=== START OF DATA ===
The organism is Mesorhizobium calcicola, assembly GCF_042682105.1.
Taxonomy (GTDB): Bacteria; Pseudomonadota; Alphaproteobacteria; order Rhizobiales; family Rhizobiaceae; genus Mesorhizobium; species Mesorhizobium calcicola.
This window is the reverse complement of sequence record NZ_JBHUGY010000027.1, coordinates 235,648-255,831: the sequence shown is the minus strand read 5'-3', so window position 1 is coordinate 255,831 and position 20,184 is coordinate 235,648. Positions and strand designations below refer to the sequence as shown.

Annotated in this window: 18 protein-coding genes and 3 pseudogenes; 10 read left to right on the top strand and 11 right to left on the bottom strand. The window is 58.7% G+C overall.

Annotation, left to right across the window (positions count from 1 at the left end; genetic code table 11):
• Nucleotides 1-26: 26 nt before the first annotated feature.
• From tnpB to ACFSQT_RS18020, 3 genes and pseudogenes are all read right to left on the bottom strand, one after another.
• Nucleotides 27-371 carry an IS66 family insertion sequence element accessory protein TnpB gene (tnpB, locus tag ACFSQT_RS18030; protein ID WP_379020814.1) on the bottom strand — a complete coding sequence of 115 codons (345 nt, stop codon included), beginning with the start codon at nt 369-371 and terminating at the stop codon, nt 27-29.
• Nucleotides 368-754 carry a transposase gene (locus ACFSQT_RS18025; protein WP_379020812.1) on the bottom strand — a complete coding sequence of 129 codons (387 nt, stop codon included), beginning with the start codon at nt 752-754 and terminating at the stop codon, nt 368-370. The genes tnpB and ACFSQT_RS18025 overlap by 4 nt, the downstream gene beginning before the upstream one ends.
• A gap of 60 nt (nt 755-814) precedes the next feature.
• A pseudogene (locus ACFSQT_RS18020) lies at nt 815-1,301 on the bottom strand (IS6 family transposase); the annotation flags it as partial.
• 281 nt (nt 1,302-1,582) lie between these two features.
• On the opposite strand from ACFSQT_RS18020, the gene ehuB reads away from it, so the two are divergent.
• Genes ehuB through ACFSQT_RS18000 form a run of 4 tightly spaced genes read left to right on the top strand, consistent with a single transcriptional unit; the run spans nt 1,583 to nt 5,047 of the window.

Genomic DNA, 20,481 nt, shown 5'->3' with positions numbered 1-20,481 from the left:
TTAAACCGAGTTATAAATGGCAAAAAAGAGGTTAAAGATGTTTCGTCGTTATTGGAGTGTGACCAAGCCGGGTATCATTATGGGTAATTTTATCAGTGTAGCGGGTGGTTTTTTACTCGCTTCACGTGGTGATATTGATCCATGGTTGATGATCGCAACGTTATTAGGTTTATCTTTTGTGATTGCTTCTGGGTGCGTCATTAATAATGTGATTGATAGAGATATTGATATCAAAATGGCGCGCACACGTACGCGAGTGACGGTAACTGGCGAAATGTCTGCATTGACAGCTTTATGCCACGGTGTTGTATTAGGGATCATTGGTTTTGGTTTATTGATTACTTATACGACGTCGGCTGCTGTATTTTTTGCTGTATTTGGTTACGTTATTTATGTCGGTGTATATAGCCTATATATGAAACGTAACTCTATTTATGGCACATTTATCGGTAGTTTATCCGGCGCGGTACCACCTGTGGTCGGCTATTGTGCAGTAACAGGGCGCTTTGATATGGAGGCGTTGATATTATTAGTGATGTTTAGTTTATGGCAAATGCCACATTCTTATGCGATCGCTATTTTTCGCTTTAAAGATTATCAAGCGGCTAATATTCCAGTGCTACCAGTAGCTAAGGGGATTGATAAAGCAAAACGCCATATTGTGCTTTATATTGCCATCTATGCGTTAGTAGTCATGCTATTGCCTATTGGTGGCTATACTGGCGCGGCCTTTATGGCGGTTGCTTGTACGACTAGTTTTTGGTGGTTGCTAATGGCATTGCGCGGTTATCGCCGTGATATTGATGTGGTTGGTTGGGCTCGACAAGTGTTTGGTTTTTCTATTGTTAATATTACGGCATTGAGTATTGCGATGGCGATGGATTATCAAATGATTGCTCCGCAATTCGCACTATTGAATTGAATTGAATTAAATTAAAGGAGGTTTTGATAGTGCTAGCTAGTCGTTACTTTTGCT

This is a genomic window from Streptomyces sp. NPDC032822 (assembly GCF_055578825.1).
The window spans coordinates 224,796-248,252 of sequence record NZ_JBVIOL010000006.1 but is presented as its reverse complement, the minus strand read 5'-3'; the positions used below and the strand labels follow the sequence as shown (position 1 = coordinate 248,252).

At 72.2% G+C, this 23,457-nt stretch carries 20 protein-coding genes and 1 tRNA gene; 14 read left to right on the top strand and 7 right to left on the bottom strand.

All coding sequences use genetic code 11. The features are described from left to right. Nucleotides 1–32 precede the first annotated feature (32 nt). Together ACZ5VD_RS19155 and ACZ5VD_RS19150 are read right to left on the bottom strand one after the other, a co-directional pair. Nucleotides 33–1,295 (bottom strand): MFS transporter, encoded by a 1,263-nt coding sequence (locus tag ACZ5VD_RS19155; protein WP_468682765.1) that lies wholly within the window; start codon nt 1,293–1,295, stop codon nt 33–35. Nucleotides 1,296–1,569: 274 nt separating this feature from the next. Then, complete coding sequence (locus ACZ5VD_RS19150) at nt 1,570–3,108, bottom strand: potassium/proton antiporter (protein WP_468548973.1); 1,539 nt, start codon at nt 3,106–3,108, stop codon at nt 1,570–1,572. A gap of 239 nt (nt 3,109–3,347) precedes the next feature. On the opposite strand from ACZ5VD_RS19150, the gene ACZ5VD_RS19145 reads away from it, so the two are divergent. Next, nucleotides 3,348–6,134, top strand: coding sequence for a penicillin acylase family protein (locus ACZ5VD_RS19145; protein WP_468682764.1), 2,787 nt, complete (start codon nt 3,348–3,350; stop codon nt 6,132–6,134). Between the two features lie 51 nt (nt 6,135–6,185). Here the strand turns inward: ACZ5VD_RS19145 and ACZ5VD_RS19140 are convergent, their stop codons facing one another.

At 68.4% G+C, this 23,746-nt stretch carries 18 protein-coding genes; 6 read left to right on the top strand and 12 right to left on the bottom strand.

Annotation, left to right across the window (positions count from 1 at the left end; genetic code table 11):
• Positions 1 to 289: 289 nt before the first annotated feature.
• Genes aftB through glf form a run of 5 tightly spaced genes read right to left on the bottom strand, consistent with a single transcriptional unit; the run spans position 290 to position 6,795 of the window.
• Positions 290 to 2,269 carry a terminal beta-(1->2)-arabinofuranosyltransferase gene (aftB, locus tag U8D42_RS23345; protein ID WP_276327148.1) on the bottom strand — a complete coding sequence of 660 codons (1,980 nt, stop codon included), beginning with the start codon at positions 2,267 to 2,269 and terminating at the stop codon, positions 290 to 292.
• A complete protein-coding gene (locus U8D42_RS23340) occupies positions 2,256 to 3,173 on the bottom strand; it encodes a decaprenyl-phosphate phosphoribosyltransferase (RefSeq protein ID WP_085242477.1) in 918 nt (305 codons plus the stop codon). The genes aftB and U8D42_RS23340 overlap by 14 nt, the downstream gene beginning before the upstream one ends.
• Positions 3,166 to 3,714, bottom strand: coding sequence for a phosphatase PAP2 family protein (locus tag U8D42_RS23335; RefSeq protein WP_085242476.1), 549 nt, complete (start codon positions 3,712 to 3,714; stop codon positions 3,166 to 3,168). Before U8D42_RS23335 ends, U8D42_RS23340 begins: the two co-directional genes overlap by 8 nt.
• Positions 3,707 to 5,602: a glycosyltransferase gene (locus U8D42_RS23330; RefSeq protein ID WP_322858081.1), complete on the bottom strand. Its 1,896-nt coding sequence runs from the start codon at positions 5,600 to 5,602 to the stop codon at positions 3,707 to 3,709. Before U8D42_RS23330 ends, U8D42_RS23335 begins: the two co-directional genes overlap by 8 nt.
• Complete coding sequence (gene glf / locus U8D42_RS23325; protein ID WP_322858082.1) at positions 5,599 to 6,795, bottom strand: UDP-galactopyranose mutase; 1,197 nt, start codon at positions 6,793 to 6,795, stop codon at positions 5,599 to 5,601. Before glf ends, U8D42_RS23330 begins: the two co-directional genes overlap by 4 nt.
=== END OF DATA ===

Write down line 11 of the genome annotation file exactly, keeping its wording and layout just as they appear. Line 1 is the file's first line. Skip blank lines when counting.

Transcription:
• A pseudogene (locus ACFSQT_RS18020) lies at nt 815-1,301 on the bottom strand (IS6 family transposase); the annotation flags it as partial.